OECD School User Survey
Five years ago the OECD started work on a set of survey instruments to help evaluate school buildings. The result is the OECD School User Survey which aims to give voice to students, teachers and schools on how their buildings work for them.
In an OECD context it is an unusual survey because it is at school level rather than at national level which so many of the OECD surveys are.
In developing the OECD School User Survey we saw it as being complementary to other surveys which gather performance data from school buildings such as on acoustics, lighting, air quality and temperature; and student performance data collected in various ways. Therefore this survey has been designed to be used alongside these existing approaches rather than provide yet another version of them.
While the survey covers perceptions around factors such as comfort, it also looks at how the space is used and supports a range of different pedagogical approaches. For example, it asks how often teachers use particular types of spatial layout such as for group work, presentations and so on, and crucially it asks how often they would do so if it were possible in their school. I say crucially, because this isn’t so often asked. The survey does not delve deeply into pedagogical practice as such, but the findings would reveal insights into how teaching and to some extent learning takes place in a school.
The survey also addresses safety and use of technology. When we ran a pilot test in some schools in Norway we could see the value of the approach. This was across six schools, so it was by no means a sample that represents a country, and nor was it intended to be. One of the interesting results across those six schools was that girls felt less safe than boys. Would this be repeated across a larger sample? Maybe, then again maybe not. However, it then offers an opportunity to explore this question more deeply in particular schools. Another finding was that students felt more positive about their school environments than teachers. As one former colleague once said to me, students seem to often see the pot as being half full whereas teachers see it as half empty. It also revealed that teachers in those particular schools rarely changed the layout in the spaces (classrooms) they used preferring presentation style arrangements and to some extent group style layouts. The question is whether those schools want to develop different approaches to teaching and learning.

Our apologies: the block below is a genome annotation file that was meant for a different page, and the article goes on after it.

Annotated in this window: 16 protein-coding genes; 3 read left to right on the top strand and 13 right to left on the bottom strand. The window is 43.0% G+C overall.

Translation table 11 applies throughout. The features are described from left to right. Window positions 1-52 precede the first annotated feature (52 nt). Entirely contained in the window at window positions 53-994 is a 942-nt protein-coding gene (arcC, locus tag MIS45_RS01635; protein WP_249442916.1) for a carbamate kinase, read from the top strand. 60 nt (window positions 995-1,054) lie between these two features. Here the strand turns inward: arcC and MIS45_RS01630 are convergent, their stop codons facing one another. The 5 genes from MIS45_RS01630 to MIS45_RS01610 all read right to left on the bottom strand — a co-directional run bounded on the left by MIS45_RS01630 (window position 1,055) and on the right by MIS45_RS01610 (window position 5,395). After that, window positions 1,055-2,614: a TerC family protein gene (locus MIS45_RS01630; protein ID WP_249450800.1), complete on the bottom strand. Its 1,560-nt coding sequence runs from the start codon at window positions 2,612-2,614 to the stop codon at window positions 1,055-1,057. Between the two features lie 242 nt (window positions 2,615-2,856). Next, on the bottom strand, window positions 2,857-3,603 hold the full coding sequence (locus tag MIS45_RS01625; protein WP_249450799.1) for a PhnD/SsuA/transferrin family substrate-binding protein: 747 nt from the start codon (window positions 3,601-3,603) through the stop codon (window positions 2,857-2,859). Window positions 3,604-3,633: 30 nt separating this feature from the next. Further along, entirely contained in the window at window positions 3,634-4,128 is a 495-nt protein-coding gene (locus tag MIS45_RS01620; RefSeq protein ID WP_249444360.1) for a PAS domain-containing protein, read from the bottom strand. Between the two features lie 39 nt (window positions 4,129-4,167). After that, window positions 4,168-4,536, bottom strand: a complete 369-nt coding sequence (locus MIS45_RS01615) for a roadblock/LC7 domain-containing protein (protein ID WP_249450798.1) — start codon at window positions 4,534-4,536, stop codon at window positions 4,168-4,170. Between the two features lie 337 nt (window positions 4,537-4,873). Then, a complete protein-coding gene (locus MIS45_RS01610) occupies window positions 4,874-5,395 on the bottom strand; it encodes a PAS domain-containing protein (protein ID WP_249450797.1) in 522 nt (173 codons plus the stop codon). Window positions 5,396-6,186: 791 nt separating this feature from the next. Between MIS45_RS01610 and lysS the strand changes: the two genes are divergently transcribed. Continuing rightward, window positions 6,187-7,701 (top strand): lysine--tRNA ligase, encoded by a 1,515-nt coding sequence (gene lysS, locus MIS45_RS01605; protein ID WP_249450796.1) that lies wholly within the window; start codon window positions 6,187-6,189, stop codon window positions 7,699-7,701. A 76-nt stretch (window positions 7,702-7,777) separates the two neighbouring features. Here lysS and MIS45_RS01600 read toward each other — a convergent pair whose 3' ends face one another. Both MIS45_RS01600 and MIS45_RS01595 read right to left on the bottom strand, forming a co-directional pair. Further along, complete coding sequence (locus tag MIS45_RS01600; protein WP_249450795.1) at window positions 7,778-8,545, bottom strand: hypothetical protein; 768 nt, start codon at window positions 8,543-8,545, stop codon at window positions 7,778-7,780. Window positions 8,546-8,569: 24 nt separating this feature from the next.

What could you do with it? Well you could take the ‘temperature’ of your school and find out just what students and teachers think. Or, if you had a group of schools under your control you could run it across all the schools. If you wanted to link the findings to student outcomes then you could run it alongside one that gathers data on the specific outcomes you are interested in, and likewise alongside building performance data.
Recently the Inter-American Development Bank has used an early version on some schools in South America – we eagerly await the results next year. Already it has been translated into Spanish, Korean and I understand Japanese.
The survey doesn’t offer answers to all the possible questions but rather help find the right questions to ask. With so much focus on changing pedagogies and equipping students with skills for the 21stcentury this survey is something that schools can run themselves or with the help of experts to then work out what they can do to change their environment to better meet their needs. Yes it can be used before a school building or renovation project, and yes it can be used once such a project is completed to see whether the result expected has been achieved. Its real power lies in offering those who use these buildings and spaces the power to make their own decisions for continuous improvement.
Further information on this aspect of OECD work can be found at the OECD Effective Learning Environments webpage.
While I was involved both when I worked inside the OECD and outside as an external consultant, much recognition should go to others on the team at the OECD: Julie Velissaratou, Hannah von Ahlefeld, Joanne Caddy and Ria Sandilands.
The technical experts who assisted included Julia Atkin, education expert; Giusy Cannella and Leonardo Torsi from INDIRE, Italy; Jill Blackmore, Deakin University.